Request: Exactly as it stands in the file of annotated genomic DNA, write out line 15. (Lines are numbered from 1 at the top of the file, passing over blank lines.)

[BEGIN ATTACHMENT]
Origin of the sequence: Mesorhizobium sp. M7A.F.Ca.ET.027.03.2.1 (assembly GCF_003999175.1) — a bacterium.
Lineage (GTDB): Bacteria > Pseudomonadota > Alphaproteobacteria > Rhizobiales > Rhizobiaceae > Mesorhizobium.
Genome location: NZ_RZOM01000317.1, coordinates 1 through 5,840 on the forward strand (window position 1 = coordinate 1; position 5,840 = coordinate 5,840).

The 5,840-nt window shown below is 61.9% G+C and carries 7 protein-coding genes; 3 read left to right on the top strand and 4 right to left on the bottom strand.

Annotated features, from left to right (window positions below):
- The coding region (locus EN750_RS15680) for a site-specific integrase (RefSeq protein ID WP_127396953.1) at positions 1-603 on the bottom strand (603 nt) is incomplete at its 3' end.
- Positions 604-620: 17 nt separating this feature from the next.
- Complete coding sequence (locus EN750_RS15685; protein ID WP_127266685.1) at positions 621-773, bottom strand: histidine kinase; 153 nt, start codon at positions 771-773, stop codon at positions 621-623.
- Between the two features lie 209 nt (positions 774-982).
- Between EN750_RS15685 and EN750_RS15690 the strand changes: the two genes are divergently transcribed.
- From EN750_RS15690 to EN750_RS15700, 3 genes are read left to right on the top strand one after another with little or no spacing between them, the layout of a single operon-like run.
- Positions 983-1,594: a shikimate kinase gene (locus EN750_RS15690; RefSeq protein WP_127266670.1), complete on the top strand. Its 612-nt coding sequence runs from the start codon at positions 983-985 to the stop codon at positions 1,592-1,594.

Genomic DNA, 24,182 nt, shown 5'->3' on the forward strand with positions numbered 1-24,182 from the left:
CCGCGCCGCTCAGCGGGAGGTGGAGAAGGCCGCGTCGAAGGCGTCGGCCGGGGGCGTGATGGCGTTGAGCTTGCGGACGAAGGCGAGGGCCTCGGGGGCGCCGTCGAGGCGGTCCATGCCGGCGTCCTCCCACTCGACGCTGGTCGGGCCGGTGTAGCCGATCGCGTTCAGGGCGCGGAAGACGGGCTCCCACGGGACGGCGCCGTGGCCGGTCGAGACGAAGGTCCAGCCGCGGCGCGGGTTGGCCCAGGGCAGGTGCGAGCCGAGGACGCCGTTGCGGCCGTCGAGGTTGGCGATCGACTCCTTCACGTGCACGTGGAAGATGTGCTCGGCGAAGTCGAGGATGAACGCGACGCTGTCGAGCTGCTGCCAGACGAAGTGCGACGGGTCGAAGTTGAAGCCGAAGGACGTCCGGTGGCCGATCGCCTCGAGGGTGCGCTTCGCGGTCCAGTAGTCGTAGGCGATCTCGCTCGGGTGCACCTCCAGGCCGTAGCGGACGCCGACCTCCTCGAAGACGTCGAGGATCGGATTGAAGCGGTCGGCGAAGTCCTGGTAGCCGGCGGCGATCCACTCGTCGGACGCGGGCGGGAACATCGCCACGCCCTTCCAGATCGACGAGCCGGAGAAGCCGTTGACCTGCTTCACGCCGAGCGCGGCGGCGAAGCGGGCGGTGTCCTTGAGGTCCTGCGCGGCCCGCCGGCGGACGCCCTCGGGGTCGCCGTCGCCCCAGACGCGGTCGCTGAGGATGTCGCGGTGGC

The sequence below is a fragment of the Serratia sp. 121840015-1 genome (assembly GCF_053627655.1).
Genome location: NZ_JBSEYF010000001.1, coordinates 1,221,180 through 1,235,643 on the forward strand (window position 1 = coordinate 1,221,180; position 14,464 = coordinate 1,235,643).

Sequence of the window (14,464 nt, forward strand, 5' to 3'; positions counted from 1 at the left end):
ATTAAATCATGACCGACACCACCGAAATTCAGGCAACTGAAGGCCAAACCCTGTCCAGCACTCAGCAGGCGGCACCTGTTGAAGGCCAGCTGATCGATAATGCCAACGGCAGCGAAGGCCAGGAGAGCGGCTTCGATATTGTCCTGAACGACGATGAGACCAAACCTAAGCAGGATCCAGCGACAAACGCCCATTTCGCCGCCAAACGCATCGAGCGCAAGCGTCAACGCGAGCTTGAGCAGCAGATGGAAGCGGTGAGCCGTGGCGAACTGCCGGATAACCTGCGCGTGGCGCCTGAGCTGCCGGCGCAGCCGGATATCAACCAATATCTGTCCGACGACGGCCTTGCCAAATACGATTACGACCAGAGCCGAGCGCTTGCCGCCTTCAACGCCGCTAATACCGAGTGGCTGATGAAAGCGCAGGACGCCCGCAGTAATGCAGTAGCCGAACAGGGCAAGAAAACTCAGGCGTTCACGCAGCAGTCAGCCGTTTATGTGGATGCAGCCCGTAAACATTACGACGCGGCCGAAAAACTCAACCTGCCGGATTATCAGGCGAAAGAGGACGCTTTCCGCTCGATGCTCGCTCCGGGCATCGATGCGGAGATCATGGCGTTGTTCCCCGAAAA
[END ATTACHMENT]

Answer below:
The sequence below is a fragment of the Serratia sp. 121840015-1 genome (assembly GCF_053627655.1).